Tomorrow, March 8th, is International Women’s Day. On this International Women’s Day, one area of conversation that I hope will re-open for Democrats, Republicans, Independents and Greens, is reinstating funding for the UNFPA (United Nations Fund for Population Activities).
As you’ll recall, President George W. Bush de-funded the U.S. commitment to this program in the early days of his Presidency, on the grounds that Chinese programs sponsored by the UN coerced women into having abortions. Though his own State Department sent a delegation to China which concluded that, in fact, nothing could be further from the truth, U.S. funding for this program has been eliminated ever since.
In fall of 2003, I was privileged to be part of an interfaith delegation to China to scope out the situation. I joined Catholics, Protestants, Jews and Muslims in an extensive tour to remote areas to meet with U.N. sponsored programs. We divided up into subgroups, and between us we met with over fifteen U.N. sponsored family planning programs in 9 provinces.
My group, which primarily toured rural areas, popped in on tiny villages and walked the streets chatting with women home from the rice paddies or cornfields. (Ever since, I have imagined what it would be like if I opened my door one day to a delegation of Chinese women, come to interview me about my own life history related to birth control and abortion. I kind of doubt that my neighbors would offer the immediate and warm hospitality which we received universally, or welcome the open discussions of the pros and cons of IUDs versus the pill!)
Nowhere did we see evidence of the UN supporting coercion. Indeed, the UN used its funding to leverage family planning clinics NOT to coerce abortions! Swamped by many more requests for assistance than they could provide, they only worked with groups who agreed to extensive and detailed contracts related to subtle and nuanced ways in which abortions might be coerced. Any UN program where this was discovered had its funding suspended immediately.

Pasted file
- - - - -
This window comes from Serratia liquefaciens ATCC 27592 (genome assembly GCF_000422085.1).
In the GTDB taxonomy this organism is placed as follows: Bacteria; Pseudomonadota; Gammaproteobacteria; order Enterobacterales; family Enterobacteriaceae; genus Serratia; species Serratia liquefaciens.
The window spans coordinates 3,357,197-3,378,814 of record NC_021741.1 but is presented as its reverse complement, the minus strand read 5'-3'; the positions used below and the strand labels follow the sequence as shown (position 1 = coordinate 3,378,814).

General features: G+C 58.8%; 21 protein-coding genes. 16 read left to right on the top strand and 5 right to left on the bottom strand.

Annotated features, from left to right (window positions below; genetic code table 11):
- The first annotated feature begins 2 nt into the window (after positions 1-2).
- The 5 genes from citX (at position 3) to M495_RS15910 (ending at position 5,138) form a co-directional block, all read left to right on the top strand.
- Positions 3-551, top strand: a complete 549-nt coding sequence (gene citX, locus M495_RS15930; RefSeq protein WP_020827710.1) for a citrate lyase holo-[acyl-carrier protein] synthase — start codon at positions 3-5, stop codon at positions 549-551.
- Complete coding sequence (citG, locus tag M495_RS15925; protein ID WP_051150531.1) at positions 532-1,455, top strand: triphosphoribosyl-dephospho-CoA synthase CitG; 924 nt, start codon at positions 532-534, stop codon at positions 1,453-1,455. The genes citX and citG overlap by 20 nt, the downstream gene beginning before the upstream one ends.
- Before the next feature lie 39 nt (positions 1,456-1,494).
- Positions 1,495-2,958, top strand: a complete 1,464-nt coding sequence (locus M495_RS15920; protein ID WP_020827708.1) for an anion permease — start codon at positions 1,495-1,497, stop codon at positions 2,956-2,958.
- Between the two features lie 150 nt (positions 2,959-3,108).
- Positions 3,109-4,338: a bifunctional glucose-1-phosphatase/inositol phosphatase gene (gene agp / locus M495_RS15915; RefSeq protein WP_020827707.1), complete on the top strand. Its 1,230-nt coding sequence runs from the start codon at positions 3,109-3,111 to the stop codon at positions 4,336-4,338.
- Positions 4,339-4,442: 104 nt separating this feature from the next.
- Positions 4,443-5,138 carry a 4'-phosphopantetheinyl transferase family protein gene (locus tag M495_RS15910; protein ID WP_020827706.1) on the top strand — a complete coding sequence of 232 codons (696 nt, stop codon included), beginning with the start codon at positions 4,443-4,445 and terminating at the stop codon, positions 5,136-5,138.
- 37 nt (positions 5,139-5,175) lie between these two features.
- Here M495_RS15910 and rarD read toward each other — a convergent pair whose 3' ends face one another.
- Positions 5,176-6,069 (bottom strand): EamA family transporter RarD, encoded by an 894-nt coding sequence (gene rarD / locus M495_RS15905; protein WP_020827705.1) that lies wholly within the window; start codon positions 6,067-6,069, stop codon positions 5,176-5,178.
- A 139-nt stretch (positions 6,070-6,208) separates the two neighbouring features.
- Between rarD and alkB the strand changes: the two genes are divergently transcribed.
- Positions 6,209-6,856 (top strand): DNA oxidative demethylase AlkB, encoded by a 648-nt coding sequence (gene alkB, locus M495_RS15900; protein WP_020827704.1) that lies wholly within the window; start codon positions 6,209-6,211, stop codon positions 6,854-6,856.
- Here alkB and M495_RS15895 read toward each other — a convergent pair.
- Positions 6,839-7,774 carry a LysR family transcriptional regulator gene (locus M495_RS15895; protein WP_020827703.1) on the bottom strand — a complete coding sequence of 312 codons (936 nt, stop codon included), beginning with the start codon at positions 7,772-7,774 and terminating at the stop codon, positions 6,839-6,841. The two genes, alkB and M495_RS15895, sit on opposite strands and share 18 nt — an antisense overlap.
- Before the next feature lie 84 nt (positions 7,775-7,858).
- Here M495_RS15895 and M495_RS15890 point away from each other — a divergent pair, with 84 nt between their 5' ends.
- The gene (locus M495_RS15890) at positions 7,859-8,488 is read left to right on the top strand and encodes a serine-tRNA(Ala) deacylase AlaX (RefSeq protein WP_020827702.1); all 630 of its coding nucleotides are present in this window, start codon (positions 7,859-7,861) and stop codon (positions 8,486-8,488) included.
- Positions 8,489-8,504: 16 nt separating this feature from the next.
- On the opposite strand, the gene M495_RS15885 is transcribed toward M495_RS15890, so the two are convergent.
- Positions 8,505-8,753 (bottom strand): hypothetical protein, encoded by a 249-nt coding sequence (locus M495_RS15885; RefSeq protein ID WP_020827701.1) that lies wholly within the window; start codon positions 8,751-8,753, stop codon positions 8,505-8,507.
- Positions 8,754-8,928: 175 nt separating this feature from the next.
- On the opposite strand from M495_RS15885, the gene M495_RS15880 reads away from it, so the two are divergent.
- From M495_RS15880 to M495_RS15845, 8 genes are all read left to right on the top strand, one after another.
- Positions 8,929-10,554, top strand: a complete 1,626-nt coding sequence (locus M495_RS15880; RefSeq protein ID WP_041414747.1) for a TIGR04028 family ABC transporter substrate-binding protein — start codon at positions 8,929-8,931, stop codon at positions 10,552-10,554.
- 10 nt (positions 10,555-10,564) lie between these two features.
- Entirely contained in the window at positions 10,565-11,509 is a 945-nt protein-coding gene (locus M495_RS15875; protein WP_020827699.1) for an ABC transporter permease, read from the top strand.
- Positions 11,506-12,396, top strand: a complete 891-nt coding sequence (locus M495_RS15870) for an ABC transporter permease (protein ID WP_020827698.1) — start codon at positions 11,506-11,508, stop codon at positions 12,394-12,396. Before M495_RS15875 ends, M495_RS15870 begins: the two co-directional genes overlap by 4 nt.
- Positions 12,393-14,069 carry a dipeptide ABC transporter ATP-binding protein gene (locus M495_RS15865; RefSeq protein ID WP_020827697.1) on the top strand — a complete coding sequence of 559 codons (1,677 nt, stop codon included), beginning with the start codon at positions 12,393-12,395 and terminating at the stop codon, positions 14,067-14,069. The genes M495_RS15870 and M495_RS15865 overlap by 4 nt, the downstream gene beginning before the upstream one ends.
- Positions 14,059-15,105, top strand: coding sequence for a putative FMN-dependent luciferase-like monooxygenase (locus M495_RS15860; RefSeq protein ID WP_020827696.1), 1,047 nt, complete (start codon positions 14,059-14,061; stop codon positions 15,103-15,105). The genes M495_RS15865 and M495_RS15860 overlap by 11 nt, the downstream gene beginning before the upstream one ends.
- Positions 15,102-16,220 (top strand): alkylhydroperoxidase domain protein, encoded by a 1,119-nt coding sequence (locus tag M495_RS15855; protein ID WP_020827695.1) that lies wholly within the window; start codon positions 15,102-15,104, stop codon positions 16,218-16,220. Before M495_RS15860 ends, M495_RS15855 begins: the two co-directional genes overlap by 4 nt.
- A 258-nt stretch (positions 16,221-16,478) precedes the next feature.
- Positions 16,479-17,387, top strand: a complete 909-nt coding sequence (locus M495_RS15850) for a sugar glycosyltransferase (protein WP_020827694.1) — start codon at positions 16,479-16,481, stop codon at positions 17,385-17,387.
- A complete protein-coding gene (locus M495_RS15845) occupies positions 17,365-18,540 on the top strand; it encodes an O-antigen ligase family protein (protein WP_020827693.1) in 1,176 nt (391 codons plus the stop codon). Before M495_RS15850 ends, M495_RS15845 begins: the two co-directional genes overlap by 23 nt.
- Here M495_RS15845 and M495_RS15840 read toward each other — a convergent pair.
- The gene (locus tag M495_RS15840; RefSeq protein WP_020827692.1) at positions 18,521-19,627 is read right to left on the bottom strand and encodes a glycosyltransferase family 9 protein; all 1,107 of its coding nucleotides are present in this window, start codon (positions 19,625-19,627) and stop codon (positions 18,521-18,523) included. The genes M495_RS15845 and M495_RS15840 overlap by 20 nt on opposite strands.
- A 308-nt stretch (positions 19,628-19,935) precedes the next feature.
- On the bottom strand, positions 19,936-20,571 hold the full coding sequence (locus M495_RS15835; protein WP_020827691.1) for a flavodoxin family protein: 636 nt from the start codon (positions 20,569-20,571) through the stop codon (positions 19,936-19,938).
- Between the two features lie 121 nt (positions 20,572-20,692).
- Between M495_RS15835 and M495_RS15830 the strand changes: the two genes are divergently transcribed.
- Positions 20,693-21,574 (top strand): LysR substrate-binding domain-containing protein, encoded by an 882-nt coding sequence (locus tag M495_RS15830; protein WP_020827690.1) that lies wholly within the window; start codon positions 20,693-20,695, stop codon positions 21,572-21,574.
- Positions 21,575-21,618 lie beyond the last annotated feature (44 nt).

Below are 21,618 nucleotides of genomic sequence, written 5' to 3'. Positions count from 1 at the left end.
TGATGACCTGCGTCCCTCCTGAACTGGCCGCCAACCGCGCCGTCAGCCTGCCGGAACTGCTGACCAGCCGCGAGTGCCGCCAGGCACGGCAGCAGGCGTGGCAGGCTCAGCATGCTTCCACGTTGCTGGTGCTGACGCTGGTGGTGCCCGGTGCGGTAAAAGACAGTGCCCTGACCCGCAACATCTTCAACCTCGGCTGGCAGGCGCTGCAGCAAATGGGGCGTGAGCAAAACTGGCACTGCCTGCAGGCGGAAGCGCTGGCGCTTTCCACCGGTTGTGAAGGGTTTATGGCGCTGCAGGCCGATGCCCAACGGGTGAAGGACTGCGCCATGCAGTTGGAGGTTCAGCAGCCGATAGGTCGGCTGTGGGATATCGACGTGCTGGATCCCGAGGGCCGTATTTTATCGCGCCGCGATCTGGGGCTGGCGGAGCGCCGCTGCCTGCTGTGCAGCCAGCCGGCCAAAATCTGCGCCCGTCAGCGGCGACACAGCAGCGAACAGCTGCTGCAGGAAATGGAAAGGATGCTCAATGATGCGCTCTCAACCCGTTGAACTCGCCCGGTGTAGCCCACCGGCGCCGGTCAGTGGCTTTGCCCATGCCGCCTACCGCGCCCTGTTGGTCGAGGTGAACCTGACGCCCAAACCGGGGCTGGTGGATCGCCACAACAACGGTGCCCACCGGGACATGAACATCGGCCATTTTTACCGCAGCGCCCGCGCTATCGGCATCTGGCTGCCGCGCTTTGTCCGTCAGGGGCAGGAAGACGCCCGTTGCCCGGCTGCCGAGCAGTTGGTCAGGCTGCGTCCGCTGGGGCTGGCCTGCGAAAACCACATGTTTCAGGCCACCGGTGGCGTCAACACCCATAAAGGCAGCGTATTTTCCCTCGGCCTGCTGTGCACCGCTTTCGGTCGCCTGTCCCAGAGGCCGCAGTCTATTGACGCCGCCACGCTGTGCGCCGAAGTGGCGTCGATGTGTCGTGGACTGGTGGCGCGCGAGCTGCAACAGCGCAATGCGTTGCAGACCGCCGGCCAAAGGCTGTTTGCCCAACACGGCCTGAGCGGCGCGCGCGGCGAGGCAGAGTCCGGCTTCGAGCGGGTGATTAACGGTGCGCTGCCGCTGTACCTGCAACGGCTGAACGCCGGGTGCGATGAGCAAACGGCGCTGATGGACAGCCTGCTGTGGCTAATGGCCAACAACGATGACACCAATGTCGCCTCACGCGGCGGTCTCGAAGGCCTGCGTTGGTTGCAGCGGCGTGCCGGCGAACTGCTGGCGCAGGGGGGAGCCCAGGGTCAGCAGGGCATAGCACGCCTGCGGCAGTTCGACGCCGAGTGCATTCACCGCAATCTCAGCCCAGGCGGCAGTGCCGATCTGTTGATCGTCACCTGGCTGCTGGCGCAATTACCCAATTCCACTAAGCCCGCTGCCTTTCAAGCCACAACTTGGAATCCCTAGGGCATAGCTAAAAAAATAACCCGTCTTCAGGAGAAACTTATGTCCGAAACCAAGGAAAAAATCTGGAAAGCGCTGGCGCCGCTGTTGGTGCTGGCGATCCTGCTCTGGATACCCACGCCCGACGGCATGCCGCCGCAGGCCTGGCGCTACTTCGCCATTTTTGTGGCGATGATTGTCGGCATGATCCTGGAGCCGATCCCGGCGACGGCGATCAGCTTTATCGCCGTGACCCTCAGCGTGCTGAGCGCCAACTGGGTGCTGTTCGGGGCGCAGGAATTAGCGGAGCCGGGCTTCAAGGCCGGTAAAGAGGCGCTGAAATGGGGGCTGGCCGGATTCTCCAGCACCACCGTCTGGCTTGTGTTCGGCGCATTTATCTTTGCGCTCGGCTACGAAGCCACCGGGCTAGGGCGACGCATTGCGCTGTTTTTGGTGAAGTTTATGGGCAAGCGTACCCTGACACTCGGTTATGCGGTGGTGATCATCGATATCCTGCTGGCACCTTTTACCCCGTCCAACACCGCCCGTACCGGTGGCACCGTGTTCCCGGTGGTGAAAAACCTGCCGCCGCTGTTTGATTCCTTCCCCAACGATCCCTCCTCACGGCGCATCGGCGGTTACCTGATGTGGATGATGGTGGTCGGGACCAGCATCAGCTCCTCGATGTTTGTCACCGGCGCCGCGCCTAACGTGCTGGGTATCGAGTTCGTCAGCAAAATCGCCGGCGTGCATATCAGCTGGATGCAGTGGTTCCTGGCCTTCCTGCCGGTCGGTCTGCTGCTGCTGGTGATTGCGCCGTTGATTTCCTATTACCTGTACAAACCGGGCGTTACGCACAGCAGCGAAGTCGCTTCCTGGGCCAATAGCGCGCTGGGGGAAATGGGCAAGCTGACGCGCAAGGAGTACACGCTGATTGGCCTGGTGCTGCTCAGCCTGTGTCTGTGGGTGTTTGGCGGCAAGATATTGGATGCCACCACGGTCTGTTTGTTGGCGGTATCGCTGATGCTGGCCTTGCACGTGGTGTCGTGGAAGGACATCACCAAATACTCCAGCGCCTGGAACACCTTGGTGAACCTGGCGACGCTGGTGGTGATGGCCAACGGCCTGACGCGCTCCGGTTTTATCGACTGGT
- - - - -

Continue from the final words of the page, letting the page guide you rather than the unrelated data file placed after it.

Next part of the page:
Every time we met with a clinic staff, we would ask them dozens of questions, probing to learn if there was any validity to the rumors of coerced abortion, as well as asking them about their clientele and services. After we were done talking to them, we would always ask if there was anything they wanted to ask us.
In each setting, with clear desire not to offend but also with clear bewilderment, they asked about the prevalence of teen pregnancy in the United States. Why, they wondered, wasn’t the U.S. carrying out the recommendations of the U.N. Conference on Population in Cairo in 1994? Their clear and shining pride in China’s recent admission into the U.N. shone throughout these meetings. They clearly did not understand how we could dismiss our own responsibilities so lightly.
How did it happen they wondered, that teens were so often getting pregnant in the US? Didn’t they have the access to birth control which the conference in Cairo had agreed was essential? Were they getting good education about the implications of the decisions they made? Didn’t teen pregnancy hurt the young parents’ ability to have a good life, and diminish their ability to be good parents?
The humility I felt grew by the day as I saw these remote Chinese villagers holding up an expectation of international cooperation and accountability. It took a number of days for me to realize that I had learned, despite my professions to the contrary, to dismiss such international agreements as optional or secondary. My humility grew as I listened in on conversations of peasant women discussing the pros and cons of birth control options with far more knowledge and thoughtfulness than I had heard among college educated women in my life. It turned to something akin to shame as I began to recognize how deeply I had internalized American superiority; U.S. Supremacy in the world.
On this international women’s day, I’m going to do two things, in which I invite you to join me: First, I’m going to contact my candidate of choice for U.S. President to restate the importance of UNFPA funding. Second, I’m going to check out materials provided by the planning group for the UU International Women’s Convocation, now posted on the web at www.icuuw.com. Happy International Women’s Day, one and all!
Rev. Meg Riley